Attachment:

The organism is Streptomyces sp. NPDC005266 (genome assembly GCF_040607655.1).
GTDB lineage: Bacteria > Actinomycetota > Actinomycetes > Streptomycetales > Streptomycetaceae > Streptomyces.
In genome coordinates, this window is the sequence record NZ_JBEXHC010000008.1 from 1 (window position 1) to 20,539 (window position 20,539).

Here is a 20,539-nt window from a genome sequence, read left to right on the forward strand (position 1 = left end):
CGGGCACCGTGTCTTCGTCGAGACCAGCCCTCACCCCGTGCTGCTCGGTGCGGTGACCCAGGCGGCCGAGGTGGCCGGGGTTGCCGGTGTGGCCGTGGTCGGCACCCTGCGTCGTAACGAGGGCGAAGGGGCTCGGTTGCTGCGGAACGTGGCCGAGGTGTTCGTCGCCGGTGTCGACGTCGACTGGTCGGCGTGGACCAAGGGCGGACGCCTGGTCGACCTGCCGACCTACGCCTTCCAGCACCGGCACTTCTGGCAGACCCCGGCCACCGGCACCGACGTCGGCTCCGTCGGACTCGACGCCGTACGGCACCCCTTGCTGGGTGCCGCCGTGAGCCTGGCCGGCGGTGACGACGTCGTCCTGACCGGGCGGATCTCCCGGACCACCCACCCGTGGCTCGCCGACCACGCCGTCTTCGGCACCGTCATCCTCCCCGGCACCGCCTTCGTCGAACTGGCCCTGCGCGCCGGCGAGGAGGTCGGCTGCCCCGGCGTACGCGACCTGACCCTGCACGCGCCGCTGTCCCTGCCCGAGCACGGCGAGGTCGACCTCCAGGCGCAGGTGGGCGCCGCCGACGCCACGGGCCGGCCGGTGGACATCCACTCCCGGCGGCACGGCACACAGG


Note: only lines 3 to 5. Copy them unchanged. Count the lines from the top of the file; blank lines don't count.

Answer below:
In genome coordinates, this window is the sequence record NZ_JBEXHC010000008.1 from 1 (window position 1) to 20,539 (window position 20,539).

Here is a 20,539-nt window from a genome sequence, read left to right on the forward strand (position 1 = left end):
CGGGCACCGTGTCTTCGTCGAGACCAGCCCTCACCCCGTGCTGCTCGGTGCGGTGACCCAGGCGGCCGAGGTGGCCGGGGTTGCCGGTGTGGCCGTGGTCGGCACCCTGCGTCGTAACGAGGGCGAAGGGGCTCGGTTGCTGCGGAACGTGGCCGAGGTGTTCGTCGCCGGTGTCGACGTCGACTGGTCGGCGTGGACCAAGGGCGGACGCCTGGTCGACCTGCCGACCTACGCCTTCCAGCACCGGCACTTCTGGCAGACCCCGGCCACCGGCACCGACGTCGGCTCCGTCGGACTCGACGCCGTACGGCACCCCTTGCTGGGTGCCGCCGTGAGCCTGGCCGGCGGTGACGACGTCGTCCTGACCGGGCGGATCTCCCGGACCACCCACCCGTGGCTCGCCGACCACGCCGTCTTCGGCACCGTCATCCTCCCCGGCACCGCCTTCGTCGAACTGGCCCTGCGCGCCGGCGAGGAGGTCGGCTGCCCCGGCGTACGCGACCTGACCCTGCACGCGCCGCTGTCCCTGCCCGAGCACGGCGAGGTCGACCTCCAGGCGCAGGTGGGCGCCGCCGACGCCACGGGCCGGCCGGTGGACATCCACTCCCGGCGGCACGGCACACAGG